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Home > Dail Eireann debate. Written answer 37 - Black economy issues [16184/14] [Tobacco].

[Oireachtas] Dail Eireann debate. Written answer 37 - Black economy issues [16184/14] [Tobacco]. (08 Apr 2014)

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37. Deputy Thomas Pringle asked the Minister for Finance his plans to address the various forms of black economic activity, particularly the illicit tobacco trade; and if he will make a statement on the matter. [16184/14] 

Minister for Finance (Deputy Michael Noonan):  The shadow economy has a distorting effect on the business environment and can have a serious negative impact on the competitiveness and sustainability of legitimate businesses.
I am informed by the Revenue Commissioners that they are committed to tackling shadow economy activity, working in close co-operation as appropriate with other State agencies and international bodies. There is significant engagement with representatives of legitimate business, through the Hidden Economy Monitoring Group, which is chaired by the Revenue Commissioners.
Revenue's tax compliance programmes are under constant review to ensure that they are focussed on the areas of greatest risk, including risks from the shadow/hidden economy.  I am informed that Revenue tackles the problem of tax and duty evasion through their range of compliance and audit interventions including through targeted special projects. Case interventions are undertaken based on Revenue's assessment of compliance risks, the level of those risks and other relevant information available.  The Revenue Commissioners are assisted in the process of assessing risks and identifying suitable cases in which to intervene by using their Risk Evaluation Analysis and Profiling (REAP) system.  REAP integrates data from a range of sources, including internal Revenue information and external third party sources and risk rates taxpayers accordingly.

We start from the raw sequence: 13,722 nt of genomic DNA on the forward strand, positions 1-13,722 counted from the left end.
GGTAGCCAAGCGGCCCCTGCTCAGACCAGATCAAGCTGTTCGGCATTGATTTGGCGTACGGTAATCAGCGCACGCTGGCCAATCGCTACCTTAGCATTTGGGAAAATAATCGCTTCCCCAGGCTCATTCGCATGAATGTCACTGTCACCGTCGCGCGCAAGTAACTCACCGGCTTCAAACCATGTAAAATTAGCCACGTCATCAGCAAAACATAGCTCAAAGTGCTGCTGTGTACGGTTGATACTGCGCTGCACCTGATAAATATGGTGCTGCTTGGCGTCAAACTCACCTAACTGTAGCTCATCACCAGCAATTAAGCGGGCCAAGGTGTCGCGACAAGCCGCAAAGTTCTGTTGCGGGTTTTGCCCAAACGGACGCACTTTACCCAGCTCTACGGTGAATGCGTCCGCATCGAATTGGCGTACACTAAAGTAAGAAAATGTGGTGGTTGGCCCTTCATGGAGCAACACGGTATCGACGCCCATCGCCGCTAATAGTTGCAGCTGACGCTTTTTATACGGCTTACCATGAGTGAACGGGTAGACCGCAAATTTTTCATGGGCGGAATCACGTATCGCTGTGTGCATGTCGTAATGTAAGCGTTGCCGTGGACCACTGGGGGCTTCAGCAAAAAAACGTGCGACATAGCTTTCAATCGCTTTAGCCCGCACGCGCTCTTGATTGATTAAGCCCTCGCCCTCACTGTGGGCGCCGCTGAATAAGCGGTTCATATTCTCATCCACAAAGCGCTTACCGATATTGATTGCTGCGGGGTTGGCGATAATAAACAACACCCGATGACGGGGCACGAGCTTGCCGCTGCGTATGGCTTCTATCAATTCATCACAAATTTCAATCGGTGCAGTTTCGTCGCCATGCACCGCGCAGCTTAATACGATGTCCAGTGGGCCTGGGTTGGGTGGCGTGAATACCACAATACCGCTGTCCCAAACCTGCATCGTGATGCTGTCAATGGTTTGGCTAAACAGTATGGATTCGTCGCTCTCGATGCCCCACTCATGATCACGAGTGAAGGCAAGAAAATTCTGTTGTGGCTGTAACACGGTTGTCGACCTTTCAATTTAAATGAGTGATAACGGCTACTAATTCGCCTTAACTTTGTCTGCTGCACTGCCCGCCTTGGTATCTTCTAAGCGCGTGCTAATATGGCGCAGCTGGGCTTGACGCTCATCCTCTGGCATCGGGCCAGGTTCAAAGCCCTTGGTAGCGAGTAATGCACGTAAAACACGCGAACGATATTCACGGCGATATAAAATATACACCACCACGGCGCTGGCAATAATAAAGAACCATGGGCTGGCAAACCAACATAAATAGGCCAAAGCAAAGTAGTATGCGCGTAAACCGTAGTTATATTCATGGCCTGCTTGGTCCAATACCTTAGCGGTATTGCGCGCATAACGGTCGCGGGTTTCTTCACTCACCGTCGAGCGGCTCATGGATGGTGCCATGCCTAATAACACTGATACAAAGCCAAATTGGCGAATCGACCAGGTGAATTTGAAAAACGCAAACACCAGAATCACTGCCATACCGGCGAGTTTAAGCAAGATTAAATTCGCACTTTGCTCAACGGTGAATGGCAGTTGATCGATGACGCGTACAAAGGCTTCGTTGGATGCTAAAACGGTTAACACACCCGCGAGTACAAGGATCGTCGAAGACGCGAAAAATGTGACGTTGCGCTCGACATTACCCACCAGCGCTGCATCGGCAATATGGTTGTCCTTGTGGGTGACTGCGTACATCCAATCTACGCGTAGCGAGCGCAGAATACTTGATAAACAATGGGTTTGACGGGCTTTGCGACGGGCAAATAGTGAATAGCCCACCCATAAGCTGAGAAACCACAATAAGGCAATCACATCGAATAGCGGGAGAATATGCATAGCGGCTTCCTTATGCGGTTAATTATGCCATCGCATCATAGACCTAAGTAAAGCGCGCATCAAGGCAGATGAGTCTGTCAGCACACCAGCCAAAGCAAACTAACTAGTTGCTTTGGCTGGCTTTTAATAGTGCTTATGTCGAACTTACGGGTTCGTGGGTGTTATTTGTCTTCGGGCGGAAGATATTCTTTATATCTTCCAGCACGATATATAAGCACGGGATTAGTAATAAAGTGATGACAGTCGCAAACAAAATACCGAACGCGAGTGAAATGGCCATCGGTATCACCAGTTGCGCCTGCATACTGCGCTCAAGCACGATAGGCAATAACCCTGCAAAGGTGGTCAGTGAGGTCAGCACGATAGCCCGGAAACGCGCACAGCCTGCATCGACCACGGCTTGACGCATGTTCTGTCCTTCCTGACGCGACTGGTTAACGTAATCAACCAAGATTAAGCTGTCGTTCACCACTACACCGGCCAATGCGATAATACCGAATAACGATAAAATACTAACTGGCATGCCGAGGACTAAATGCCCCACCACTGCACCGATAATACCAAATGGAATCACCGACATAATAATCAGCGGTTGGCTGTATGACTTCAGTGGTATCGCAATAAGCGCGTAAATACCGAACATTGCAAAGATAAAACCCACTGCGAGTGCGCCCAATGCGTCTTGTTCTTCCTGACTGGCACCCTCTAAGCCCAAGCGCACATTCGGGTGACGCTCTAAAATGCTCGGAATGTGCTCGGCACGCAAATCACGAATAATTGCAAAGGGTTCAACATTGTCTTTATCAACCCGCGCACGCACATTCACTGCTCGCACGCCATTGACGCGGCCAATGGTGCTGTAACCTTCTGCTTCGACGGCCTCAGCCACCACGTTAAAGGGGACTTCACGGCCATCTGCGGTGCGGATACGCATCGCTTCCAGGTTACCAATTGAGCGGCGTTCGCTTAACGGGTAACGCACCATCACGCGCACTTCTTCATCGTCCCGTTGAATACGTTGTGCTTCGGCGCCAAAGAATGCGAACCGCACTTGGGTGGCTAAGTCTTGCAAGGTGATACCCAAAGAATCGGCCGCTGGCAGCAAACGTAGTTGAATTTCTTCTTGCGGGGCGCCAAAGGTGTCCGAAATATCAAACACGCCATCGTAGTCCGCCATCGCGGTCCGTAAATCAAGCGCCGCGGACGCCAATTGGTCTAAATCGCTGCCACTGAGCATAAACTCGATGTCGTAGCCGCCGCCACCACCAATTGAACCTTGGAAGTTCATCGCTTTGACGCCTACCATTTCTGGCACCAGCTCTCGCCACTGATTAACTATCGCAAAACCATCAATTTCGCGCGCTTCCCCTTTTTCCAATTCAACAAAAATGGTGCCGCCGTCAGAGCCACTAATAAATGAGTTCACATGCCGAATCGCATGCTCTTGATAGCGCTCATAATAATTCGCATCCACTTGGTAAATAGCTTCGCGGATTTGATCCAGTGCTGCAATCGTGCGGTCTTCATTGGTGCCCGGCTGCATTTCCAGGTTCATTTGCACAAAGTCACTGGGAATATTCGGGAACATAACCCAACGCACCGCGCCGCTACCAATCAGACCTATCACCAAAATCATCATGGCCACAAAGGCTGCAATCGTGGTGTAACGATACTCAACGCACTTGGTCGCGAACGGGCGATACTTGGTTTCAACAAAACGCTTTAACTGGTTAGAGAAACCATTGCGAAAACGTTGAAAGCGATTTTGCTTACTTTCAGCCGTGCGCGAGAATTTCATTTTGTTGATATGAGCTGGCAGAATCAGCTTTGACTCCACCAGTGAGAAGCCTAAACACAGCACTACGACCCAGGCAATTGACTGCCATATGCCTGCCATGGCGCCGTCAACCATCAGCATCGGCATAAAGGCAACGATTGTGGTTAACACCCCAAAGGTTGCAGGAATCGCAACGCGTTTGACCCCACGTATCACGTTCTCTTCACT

Revenue deploys the full range of compliance interventions to tackle those risks and activities undertaken and these include covert surveillance, cold calls to businesses and venues as well as aspect queries on specific items.
For my part, I have it made clear that I am committed to introducing measures that will assist the Revenue Commissioners in their work to combat shadow economy activity, and that I will respond positively where a case is made for further powers or other statutory measures that would strengthen Revenue's hand in dealing with such activity.
In the specific case of the illicit tobacco trade, I am aware that combating this trade is, and will continue to be, a high priority for the Revenue Commissioners. Their work against this illegal activity includes a range of measures designed to identify and target those who are engaged in the supply or sale of illicit products, with a view to seizing the illicit products and prosecuting those responsible. This multi-faceted strategy includes ongoing analysis of the nature and extent of the problem, developing and sharing intelligence on a national, EU and international basis, the use of analytics and detection technologies and ensuring the optimum deployment of resources at points of importation and within the country. Revenue will continue to act against all stages of the supply chain for illicit tobacco products and will make every effort to ensure that those involved in the illicit trade are brought to account before the Courts for their criminal activities.